Since 2007, U.S. intelligence has repeatedly indicated that Iran wants a bomb option—not the bomb itself. As then Director of National Intelligence James Clapper testified to Congress in 2012, “Iran is keeping open the option to develop nuclear weapons, in part by developing various nuclear capabilities that better position it to produce such weapons, should it choose to do so.” Moreover, the U.S. intelligence community has said that any future Iranian decision about whether to build nuclear weapons will be based on a “cost-benefit approach.” In other words, contrary to Takeyh’s assertion, Iran’s decision to weaponize is not a foregone conclusion. Indeed, Iran’s willingness to implement the 2015 deal it reached with the United States and other world powers—which drastically reduced Tehran’s nuclear program and its ability to quickly develop a bomb—is good evidence that Iran is not as committed to acquiring nuclear weapons as Takeyh suggests.
Iran’s leaders would need to be quite desperate to risk it all for a single nuclear weapon.
Despite its withdrawal from the nuclear agreement, even the Trump administration had to concede that Iran wasn’t actively working to build weapons but was instead holding on to key documents and personnel to “preserve technical expertise relevant to a nuclear weapons capability, and potentially to aid in any future effort to pursue nuclear weapons again, if a decision were made to do so.” Israel—which is laser focused on the Iranian nuclear threat—apparently agrees. “To the best of our knowledge, the directive [on whether to produce nuclear weapons] has not changed,” a senior Israeli intelligence official said last month. “They are not heading toward a bomb right now.”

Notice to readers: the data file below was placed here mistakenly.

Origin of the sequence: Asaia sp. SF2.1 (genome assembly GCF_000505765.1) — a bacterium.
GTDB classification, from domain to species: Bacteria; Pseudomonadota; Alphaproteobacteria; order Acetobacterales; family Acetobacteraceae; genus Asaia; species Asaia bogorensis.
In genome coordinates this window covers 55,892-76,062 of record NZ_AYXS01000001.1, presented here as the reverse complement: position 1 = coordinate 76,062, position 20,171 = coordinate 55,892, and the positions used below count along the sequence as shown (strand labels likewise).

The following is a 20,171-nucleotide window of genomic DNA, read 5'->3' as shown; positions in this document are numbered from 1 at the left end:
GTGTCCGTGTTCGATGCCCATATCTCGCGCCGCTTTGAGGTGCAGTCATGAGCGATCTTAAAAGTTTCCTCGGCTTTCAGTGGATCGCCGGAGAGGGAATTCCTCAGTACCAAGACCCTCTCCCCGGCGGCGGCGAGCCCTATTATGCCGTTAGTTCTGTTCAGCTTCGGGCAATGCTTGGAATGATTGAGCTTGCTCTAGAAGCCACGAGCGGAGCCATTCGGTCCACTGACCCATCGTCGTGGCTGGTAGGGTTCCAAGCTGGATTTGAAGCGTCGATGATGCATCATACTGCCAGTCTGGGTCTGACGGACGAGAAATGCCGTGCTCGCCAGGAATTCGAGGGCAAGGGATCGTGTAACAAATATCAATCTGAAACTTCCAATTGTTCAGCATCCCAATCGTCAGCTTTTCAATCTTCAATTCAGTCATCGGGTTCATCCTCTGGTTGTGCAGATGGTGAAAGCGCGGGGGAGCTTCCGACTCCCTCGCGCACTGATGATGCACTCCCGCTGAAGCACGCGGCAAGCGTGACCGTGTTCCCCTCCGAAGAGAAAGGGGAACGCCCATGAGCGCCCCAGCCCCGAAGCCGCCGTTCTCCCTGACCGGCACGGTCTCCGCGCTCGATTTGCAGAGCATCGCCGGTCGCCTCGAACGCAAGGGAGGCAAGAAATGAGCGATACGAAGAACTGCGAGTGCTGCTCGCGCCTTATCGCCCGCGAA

Intentions can change, of course. But how easy would it be for Iran to build a bomb if it decided to do so? Takeyh argues that Iran could “quickly” produce enough material for a device. He is certainly right about that. But he ignores the reality that unless Iran has built covert facilities—and there’s no evidence that it has—Iran would be trying to “break out” at a site that is monitored by international inspectors, posing a high risk of detection and intervention. Kicking out international inspectors would prevent them from reporting on Iran’s activities but would itself be a major red flag and would signal that Iran was making a dash to the bomb. The international community might not have much time to act. But Iran’s margin of error would similarly be slim. Iran’s leaders would need to be quite desperate to risk it all for a single nuclear weapon.
Even if Iran succeeded in producing enough nuclear material, it would still have to package that material with other components into a nuclear device and potentially load it on to a missile. Takeyh ignores these steps of the process, on which Iran apparently hasn’t made any progress for over a decade and which are vulnerable to detection. As the head of Israeli military intelligence said in October, there has been “no progress . . . in the weapons project” and that “even from the moment you have a breakout, there is still a long way to go before a bomb,” perhaps as much as two years. The fact that Iran hasn’t made these preparations suggests that a move to nuclear weapons isn’t in the offing.